The Wishing Year: A House, A Man, My Soul
Noelle Oxenhandler, SSU English Professor, and Author of The Wishing Year
Original date: Thursday, December 3, 2009


Download MP3 Audio File Here (10.8 MB)

Do Wishes Have Power? If so, what kind of power is it and how can this power be tapped? Is there danger in wishing? If so, what kind of danger is it, and how can this danger be avoided? Or is wishing nothing more than "making castles in the air," an idle and ineffective activity that is best left to children and fools? These are the questions we'll be exploring this evening as Noelle Oxenhandler shares some of the findings from her captivating memoir, The Wishing Year: A House, A Man, My Soul. A skeptic at heart and a practicing Buddhist, it wasn't easy for her to set aside her doubts and dare to launch three wishes. But one New Year's Day she did exactly that—and what followed was a year of remarkable discoveries, poignant and sometimes very comic encounters, and many unexpected gifts. As yet another New Year approaches, it seems the perfect time to contemplate the art of wishing—for believers and skeptics alike!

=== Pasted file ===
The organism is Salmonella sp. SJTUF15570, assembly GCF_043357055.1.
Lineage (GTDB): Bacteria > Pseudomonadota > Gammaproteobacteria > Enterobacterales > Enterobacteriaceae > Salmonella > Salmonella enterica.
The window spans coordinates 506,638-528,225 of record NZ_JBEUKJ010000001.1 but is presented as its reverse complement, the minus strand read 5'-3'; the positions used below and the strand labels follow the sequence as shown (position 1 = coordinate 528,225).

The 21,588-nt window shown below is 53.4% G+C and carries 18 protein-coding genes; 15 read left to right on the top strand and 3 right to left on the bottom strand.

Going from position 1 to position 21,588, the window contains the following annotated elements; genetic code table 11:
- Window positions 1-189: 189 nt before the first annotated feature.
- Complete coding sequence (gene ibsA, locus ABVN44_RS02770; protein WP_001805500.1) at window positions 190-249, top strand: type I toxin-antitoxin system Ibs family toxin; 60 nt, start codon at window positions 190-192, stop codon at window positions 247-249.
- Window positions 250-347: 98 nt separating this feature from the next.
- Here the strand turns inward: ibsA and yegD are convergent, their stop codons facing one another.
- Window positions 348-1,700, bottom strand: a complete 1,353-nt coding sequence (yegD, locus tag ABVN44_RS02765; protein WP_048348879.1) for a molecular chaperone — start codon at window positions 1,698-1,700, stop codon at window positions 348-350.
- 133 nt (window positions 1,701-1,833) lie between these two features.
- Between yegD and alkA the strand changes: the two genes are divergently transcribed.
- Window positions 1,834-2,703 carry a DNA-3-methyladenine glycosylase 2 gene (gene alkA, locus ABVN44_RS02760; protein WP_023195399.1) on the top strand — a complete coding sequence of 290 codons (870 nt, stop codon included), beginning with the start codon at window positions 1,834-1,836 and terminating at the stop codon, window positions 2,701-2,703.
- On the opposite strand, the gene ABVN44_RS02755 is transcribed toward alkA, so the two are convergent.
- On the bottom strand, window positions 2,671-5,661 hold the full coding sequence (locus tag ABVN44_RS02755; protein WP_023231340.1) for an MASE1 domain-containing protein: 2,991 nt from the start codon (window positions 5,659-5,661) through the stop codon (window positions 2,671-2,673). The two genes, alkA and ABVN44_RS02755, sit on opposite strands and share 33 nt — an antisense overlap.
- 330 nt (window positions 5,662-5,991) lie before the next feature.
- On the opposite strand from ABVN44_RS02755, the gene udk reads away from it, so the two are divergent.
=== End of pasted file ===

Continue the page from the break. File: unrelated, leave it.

Noelle Oxenhandler is the author of The Wishing Year (Random House, 2009) as well as two other non-fiction books. Her essays have appeared in The New Yorker, The New York Times Magazine, VOGUE, OPRAH Magazine, and elsewhere. They have been included in The Best American Spiritual Essays and Best American Buddhist Essays of the Year collections. A contributing editor for Tricycle Magazine, she has been a practicing Buddhist since 1969, and has collaborated with Jack Kornfield on such books as The Wise Heart and The Buddha Is Still Teaching. She is a full-time member of the English Department at Sonoma State University, where she teaches Creative Writing/Non-fiction.


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